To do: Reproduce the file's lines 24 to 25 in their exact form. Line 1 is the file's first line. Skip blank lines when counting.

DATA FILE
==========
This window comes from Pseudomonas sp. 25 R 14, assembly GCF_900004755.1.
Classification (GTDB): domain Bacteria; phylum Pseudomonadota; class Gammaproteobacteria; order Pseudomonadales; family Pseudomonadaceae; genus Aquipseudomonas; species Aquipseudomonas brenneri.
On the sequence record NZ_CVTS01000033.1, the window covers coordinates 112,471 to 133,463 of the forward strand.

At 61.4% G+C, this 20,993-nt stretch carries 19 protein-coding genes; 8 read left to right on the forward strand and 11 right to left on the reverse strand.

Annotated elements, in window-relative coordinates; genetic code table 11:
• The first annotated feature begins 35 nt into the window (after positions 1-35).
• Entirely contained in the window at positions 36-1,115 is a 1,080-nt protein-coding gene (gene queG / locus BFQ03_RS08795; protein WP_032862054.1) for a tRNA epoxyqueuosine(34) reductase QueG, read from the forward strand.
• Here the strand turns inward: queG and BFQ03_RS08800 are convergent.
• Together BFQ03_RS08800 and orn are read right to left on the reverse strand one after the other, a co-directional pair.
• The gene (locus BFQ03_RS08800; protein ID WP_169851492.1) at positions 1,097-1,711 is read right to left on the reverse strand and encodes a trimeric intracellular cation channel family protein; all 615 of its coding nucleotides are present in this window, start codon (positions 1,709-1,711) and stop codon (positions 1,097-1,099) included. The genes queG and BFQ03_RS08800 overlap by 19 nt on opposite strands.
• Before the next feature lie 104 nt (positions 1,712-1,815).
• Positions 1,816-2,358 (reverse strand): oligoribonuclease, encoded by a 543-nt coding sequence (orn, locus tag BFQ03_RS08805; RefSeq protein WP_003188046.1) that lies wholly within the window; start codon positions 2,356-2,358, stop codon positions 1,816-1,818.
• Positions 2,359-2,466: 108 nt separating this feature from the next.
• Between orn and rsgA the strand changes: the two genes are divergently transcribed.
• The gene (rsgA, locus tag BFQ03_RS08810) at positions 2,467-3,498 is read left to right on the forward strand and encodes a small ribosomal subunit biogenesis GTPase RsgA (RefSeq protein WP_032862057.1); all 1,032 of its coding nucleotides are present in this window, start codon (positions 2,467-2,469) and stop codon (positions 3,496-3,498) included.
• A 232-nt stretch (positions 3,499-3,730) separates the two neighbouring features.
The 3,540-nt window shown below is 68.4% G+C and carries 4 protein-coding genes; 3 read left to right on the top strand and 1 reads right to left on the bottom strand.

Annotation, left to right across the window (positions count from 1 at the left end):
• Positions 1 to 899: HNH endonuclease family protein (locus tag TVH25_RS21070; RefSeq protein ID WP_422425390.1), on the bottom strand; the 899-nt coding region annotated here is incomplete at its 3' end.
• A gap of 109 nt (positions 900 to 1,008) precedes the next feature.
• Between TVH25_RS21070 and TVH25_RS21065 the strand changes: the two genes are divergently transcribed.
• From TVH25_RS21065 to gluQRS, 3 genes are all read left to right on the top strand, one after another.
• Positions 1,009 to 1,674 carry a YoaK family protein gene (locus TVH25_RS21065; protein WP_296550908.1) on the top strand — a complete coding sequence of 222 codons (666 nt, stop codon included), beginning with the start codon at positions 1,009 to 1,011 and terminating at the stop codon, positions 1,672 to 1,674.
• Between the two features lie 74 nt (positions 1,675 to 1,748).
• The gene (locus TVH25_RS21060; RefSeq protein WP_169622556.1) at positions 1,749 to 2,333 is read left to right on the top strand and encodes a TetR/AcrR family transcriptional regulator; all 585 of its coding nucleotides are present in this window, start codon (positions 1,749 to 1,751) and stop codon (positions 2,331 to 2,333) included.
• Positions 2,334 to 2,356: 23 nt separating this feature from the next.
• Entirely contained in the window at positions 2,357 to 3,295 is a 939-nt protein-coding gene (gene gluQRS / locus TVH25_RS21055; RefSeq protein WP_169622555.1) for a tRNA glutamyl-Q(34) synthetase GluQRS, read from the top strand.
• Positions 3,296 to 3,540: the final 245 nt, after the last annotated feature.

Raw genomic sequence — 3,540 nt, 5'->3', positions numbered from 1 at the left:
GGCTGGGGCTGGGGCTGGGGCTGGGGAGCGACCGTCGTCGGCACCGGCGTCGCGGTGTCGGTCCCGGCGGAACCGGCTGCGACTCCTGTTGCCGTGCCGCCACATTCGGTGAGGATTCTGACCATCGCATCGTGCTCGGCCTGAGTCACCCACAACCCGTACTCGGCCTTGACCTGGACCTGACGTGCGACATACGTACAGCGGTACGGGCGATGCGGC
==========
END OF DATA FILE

• Between the two features lie 74 nt (positions 1,675 to 1,748).
• The gene (locus TVH25_RS21060; RefSeq protein WP_169622556.1) at positions 1,749 to 2,333 is read left to right on the top strand and encodes a TetR/AcrR family transcriptional regulator; all 585 of its coding nucleotides are present in this window, start codon (positions 1,749 to 1,751) and stop codon (positions 2,331 to 2,333) included.